In Geneva this year's edition of the Forum économie numérique brought together representatives from the public and private sectors as well as experts and researchers to discuss digital responsibility.
The Forum économie numérique is organized by the Department of Economy and Employment and serves as a platform for exchange between the public and private sector as well as other stakeholder groups. This year the conference revolved around the question of digital responsibility strategies. What are the opportunities for SME? And why should one care about digital responsibility in the first place?
Being responsible is good business but not easy
To set the basis for discussions, presentations from various experts shed light on the complex issue of digital responsibility from various perspectives. To get a grasp of what the concept of digital responsibility means and where companies in Switzerland currently stand, Johan Rochel of ethix talked about working conditions of the abstract concept “Digital Ethics” and Anthony Gloor of Fondation Ethos presented preliminary results of an upcoming publication on the Subject. The report takes stock of which companies already engage with digital responsibility and how they do so. The preliminary results not only point at a growing interest and some early movers but also that digital responsibility often starts as a consequence of existing responsibility commitments.
This is also where the Institut du Numérique Responsable wants to support companies in defining and implementing their commitments for digital responsibility. Based on the UN Sustainable Development Goals, Ivan Mariblanca Flinch shows the environmental impact of IT and that the “Cloud” is not as immaterial as the metaphor might have you believe. Hence, companies have great leverage for their climate impact by focussing on digital responsibility in the sense of recycling, reducing energy use etc. This not only can contribute to saving the climate, it also saves them money through lower energy and maintenance costs. However, just as the digital transformation overall, digital responsibility isn’t easy as Gérald Page from Page & Partners reminded the audience in his presentation on the challenges with outsourcing. What can you effectively delegate without losing too much control and how can ensure digital responsibility when outsourcing IT services?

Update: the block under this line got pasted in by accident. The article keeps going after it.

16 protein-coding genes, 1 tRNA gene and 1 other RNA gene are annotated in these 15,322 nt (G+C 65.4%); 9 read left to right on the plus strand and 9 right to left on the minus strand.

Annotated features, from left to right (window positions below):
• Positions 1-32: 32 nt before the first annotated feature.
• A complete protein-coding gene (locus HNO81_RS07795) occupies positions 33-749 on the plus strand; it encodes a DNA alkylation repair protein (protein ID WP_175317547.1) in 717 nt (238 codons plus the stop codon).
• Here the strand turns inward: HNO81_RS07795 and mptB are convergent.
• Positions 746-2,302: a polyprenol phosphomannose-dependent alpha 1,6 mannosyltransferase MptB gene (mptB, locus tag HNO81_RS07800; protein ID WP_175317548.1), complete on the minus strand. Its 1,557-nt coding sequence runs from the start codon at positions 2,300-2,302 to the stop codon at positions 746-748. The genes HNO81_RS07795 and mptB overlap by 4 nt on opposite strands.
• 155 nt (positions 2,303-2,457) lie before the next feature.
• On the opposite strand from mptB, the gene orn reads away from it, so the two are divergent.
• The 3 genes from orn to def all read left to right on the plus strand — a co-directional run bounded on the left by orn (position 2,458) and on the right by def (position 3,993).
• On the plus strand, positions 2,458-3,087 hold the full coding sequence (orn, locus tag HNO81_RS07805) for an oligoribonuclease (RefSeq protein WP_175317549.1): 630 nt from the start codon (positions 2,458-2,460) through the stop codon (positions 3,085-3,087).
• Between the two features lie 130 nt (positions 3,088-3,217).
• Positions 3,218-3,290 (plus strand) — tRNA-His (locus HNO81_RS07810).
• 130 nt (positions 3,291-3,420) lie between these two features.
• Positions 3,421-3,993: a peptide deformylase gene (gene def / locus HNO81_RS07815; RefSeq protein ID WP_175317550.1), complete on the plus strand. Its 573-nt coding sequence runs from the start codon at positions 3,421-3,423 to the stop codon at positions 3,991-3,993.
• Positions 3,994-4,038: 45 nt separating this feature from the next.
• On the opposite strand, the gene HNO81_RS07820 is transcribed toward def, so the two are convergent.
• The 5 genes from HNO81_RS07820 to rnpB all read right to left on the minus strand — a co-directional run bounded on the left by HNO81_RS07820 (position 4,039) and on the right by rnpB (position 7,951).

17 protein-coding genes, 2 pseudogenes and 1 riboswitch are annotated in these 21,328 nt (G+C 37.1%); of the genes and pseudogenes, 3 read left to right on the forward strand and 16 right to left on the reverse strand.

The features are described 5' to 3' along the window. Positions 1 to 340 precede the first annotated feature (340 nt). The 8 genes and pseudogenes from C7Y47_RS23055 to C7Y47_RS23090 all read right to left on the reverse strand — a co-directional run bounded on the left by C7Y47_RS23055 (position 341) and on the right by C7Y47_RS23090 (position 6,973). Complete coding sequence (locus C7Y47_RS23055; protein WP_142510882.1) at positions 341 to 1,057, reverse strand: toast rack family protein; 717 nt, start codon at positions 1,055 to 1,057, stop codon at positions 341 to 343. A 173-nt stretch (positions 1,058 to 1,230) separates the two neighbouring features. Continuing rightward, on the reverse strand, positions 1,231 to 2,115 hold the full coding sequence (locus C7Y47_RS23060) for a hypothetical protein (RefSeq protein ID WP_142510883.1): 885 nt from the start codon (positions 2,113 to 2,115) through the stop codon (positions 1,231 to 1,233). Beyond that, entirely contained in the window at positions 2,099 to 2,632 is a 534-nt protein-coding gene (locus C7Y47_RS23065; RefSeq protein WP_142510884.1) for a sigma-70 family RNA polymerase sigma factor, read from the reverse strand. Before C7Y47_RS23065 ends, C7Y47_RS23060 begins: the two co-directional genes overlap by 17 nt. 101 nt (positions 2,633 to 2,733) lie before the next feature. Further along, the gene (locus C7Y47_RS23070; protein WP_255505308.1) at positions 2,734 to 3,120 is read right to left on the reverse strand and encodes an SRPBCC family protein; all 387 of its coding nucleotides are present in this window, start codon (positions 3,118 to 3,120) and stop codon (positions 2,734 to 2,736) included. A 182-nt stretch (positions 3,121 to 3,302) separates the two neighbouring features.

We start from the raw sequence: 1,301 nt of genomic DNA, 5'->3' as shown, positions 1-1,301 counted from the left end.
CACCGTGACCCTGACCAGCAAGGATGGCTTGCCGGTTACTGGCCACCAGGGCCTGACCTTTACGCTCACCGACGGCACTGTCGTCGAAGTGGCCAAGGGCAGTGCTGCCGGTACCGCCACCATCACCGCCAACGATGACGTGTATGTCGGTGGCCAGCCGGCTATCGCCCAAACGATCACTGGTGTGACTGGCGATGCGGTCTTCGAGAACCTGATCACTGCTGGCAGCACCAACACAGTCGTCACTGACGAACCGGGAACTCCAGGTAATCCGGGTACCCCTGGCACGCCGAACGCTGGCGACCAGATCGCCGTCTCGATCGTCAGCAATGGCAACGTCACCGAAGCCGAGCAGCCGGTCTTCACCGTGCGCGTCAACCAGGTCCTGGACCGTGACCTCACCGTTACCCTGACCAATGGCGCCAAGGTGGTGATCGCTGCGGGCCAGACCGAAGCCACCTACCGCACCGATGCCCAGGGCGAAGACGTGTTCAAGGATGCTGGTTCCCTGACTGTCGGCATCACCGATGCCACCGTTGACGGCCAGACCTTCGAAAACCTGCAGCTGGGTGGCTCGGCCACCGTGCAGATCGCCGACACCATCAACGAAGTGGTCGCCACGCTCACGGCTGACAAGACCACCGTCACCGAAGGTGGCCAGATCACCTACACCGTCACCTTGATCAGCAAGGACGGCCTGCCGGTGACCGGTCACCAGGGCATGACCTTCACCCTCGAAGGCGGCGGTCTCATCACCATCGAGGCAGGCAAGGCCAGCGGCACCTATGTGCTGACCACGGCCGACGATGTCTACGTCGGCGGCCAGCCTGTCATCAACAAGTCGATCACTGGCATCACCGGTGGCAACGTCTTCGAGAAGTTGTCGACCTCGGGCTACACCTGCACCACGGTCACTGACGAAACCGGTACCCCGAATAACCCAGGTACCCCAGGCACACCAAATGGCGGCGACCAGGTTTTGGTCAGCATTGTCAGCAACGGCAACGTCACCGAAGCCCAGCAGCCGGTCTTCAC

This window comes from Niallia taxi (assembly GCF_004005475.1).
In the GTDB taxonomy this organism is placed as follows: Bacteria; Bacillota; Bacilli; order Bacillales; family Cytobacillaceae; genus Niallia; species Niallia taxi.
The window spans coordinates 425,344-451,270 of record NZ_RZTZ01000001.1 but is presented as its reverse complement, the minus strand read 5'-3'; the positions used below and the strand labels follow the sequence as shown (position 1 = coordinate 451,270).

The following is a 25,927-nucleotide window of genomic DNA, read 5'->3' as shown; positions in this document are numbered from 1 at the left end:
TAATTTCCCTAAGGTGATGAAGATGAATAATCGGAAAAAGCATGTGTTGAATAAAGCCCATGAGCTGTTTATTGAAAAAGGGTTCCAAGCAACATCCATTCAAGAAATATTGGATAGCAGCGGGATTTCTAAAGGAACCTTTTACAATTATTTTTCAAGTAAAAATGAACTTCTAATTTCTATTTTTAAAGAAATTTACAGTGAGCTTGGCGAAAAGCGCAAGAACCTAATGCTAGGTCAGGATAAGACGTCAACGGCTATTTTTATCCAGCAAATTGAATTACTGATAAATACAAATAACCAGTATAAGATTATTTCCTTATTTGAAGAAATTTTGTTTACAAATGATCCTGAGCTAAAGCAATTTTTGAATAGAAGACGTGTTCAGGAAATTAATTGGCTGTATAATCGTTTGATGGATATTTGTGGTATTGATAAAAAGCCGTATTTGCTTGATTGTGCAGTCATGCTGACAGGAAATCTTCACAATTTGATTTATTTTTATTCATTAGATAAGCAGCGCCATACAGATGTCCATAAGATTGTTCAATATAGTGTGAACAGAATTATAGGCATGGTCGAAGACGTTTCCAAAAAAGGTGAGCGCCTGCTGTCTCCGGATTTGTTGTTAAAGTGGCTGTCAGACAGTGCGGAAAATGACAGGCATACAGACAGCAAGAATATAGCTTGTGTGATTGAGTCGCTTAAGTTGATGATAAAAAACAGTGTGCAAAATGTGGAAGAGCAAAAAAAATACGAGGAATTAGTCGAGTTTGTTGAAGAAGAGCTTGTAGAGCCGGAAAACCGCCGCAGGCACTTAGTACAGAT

From theory into practice
The audience afterwards split into several groups with the Swiss Digital Initiative attending the second Atelier on how digital responsibility can help companies reach their sustainability goals. The Institut du Numérique Responsable showed how the procurement, use and handling at the end of the lifetime of digital services (hard- and software) has a direct impact on various of the UN Sustainable Development Goals and how digital responsibility from reducing the collected data to designing inclusive digital services can help.
The Hopitaux Universitaires de Genève then presented how they implemented digital responsibility measures across their IT landscape and how it is helping them to be more sustainable. They did so by using a variety of tools and frameworks provided by the Institut du Numérique Responsable and accessible to the public, e.g. the GR491 Framework. The Institute provides tools to measure and indicate where a company stands at the moment in terms of digital responsibility as well as resources to devise a digital responsibility strategy. This should contribute to more and more organisations turning their digital responsibility into practice. There is also a growing number of labels indicating to the end-user e.g. whether a digital asset can be easily repaired or not, introducing some much needed transparency.
However, it became also clear that digital responsibility should not be limited to aspects of sustainability and the environmental impact of digital technologies. With new digital services, ethical questions going far beyond climate impact need to be asked, e.g. when it comes to surveillance and automated decision making. The Swiss Digital Initiative agrees that measuring and making transparent the current state of an organisation is an important step. But it can only be the first step in a long journey. A comprehensive understanding of digital responsibility also needs to address questions of social impact and how the use of digital services could impact individuals. This is why complementary to the efforts described, our Digital Trust Label focuses on the issue of trustworthiness. If you’d like to know more about the project, please visit https://www.digitaltrust-label.swiss